Now, another cool thing about this feature is once I start playing music and let’s say I move over to another device like my computer and then I open Spotify, Spotify Connect will show the music currently playing on my devices in the Spotify Mac app, so I can control music currently playing with any device that has the Spotify app on it, including my Apple Watch. That’s why Spotify Connect is such a cool feature and quite unique. The next advantage Spotify has over Apple Music are its algorithms and recommendation engine and this historically has been what’s kept me coming back to the service over and over again.
I think that Spotify just has better recommendations for what to listen to next based off the original song I asked for compared to Apple Music. Some of this is likely due to the clustering technology we talked about earlier that Spotify uses to identify listening patterns, which is why I’ll likely never start playing Ed Sheeran on Spotify and then have it recommend the Star Wars theme by John Williams, like I’ve had happen on Apple Music. Spotify is smart enough to know that while I have both of these songs in my library and I like both of them, I don’t normally listen to them within the same listening session.
Apple Music for a while touted that it doesn’t rely solely on algorithms and has human curated playlists, which can be good for discovering something outside of your normal listening mode, but overall, I’ve found Spotify’s algorithms recommend better songs to me. Another major benefit with going with Spotify is it has a free tier so if you want to not pay for a music service, but still use one, just with ads, Spotify is your only option since Apple Music does not have a free tier. Another benefit you get with Spotify is it’s a more popular service, which can benefit you socially if all your friends or family are using it and you want to easily share playlists with them, and with Spotify you of course get Spotify Wrapped which is a cheeky end of year summary on everything you’ve listened to that you can share with friends and family and something Apple Music has no comparison for.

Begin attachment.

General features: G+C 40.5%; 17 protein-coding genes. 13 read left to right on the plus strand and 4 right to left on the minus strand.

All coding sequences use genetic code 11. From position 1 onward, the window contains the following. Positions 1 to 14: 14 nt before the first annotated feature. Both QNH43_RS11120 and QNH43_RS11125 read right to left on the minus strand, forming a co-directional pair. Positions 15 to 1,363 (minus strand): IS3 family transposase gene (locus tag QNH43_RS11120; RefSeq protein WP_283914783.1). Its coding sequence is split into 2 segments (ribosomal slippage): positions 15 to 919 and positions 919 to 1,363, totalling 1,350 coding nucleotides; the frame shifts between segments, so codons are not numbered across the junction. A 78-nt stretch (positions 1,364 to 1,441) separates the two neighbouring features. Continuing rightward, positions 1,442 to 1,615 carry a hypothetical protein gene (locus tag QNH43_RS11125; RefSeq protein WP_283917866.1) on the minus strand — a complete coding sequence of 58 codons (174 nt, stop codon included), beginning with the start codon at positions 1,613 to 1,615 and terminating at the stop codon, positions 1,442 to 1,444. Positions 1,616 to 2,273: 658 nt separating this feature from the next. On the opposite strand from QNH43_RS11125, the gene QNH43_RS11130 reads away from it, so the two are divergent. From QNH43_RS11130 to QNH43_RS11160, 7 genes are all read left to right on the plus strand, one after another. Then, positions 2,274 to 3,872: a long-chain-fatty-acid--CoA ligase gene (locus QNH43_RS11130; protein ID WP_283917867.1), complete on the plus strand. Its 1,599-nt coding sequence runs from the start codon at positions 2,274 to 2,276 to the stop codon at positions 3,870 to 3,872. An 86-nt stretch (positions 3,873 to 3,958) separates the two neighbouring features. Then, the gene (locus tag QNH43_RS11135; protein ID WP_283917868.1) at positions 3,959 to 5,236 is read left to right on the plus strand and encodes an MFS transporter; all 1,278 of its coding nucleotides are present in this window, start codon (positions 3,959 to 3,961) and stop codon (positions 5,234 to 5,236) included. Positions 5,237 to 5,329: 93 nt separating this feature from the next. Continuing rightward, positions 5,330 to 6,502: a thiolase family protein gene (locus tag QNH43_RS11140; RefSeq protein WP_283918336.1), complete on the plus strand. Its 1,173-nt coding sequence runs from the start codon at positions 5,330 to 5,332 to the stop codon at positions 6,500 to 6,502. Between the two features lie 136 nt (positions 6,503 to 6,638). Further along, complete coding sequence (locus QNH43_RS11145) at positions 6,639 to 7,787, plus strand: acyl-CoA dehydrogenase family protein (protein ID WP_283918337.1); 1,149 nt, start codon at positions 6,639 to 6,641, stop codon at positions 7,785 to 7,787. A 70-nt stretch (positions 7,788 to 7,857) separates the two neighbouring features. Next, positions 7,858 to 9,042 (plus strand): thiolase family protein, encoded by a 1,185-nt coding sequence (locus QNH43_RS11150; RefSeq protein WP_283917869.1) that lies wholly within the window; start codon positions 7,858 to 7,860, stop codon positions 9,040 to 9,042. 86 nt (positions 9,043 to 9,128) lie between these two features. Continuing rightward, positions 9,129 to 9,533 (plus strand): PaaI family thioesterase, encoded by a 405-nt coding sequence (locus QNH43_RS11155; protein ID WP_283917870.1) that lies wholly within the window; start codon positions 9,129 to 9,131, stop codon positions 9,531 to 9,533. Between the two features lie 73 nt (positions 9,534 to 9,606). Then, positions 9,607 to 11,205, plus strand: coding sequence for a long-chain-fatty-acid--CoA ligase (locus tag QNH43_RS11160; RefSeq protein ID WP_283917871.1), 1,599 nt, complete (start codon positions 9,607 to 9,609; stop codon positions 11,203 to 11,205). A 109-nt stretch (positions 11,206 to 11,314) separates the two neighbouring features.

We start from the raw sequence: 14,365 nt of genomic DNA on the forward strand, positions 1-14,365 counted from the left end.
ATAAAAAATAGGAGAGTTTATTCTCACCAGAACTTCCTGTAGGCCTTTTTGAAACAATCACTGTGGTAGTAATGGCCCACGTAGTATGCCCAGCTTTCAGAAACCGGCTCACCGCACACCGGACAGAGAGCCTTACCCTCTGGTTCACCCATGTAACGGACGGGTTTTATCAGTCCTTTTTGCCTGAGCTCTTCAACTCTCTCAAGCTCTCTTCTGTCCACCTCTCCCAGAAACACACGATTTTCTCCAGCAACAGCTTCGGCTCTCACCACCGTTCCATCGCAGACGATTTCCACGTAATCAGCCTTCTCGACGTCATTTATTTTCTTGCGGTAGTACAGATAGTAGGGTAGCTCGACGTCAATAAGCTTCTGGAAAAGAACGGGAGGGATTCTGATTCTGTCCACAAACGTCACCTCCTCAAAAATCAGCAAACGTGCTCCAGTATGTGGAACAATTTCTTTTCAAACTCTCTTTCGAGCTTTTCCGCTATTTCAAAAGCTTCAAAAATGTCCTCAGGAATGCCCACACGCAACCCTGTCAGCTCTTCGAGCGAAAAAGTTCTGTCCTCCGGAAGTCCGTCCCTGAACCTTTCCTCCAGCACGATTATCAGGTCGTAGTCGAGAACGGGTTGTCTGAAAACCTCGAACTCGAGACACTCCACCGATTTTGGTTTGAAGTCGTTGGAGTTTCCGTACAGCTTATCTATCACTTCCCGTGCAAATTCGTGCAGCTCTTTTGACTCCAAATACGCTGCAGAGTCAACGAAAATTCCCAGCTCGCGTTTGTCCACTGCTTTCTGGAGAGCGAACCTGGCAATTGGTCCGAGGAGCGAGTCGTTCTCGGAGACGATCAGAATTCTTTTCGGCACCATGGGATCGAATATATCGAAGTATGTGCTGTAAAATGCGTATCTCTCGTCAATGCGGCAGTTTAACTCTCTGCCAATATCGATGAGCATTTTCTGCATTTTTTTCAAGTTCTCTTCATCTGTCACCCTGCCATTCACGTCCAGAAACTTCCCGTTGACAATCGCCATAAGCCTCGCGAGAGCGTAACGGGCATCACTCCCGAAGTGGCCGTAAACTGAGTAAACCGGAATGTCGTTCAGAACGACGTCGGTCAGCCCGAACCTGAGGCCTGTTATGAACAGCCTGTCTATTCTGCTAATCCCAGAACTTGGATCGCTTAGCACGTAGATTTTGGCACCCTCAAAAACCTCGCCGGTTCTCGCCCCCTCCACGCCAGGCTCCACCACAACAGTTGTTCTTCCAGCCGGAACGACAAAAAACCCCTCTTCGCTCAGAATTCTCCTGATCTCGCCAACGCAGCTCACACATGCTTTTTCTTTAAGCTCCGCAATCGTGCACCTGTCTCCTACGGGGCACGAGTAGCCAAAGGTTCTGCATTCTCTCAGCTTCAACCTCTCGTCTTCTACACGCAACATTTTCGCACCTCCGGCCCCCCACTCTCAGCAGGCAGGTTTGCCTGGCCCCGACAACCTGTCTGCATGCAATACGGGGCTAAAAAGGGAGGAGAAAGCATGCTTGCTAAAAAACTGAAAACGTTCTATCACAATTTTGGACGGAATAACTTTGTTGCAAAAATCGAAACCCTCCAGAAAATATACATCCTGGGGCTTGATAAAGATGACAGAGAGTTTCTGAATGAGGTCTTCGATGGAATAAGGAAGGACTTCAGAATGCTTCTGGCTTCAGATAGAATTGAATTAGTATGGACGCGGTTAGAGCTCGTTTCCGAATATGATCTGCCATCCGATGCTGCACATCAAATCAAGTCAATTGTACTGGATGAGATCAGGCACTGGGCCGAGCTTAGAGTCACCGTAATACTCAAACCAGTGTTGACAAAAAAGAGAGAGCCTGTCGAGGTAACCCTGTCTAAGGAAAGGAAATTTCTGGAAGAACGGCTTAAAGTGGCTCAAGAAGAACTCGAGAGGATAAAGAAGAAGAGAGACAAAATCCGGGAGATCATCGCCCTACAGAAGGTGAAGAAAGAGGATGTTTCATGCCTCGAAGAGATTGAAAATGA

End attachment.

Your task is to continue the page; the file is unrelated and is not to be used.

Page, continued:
The last advantage, for some at least, that Spotify has is podcasts. Spotify not only has podcasts you’ll find on other apps but has also paid for exclusive distribution rights for podcasts like the Michelle Obama podcast, the upcoming Harry and Megan podcast and of course, one of the most popular podcasts out there, The Joe Rogan Experience. For me, I don’t like the podcasts clutter the home screen of Spotify without any way to turn them off. So for me, the podcasts being with music is a bit of a downside but it might not be to you. So those are all of the advantages I found with using Spotify.
But what about Apple Music? Why would you use Apple Music over Spotify? The first reason I think you would is Apple Music support for lossless audio and Dolby Atmos at no extra cost. Right now, Spotify doesn’t support either format. They’re still using a max quality of 320 kbps Optus, and 256 kpbs AAC on the web play, even though in 2021 they announced they would be rolling out a lossless tier by the end of the year. As of February 2022, that feature is nowhere to be found on Spotify. And in general, I do find the tracks that I listen to on Apple Music versus Spotify tracks on Apple Music, to me, on better audio equipment, they sound just a bit more dynamic and just a bit better.
And I’m not even talking necessarily about lossless versus not lossless here. I’m listening to most of these tracks on my AirPods Max, AirPods Max do not support the lossless audio format, so I think it just comes down to what codec Spotify is using versus Apple Music. Now, another feature of Apple Music has that might also explain,it’s better audio quality is called Apple Digital Masters. These badges on albums signify that the album has been mixed in a way that results in audio that is virtually indistinguishable from the original 24 bit studio masters, though of course you also have the ability to stream the lossless version for many albums, guaranteeing you’re getting the best version of music possible.
Dolby Atmos Music is a newer format that allows you to listen to music in a more immersive way, making it sound like the music is all around you vs. the tight stereo sound we’re currently used to. And with spatial audio on the AirPods, AirPods Pro and AirPods Max, it can make it feel like you’re there in the recording studio with the artist. Now, in my experience, unfortunately, a lot of Atmos tracks suffer from muffled vocals or vocals just being completely overpowered by the instrumentals. I think this feature right now, it’s still in its early stages as people get better at mixing at most tracks. The next thing I’ve really liked about using Apple Music over the past.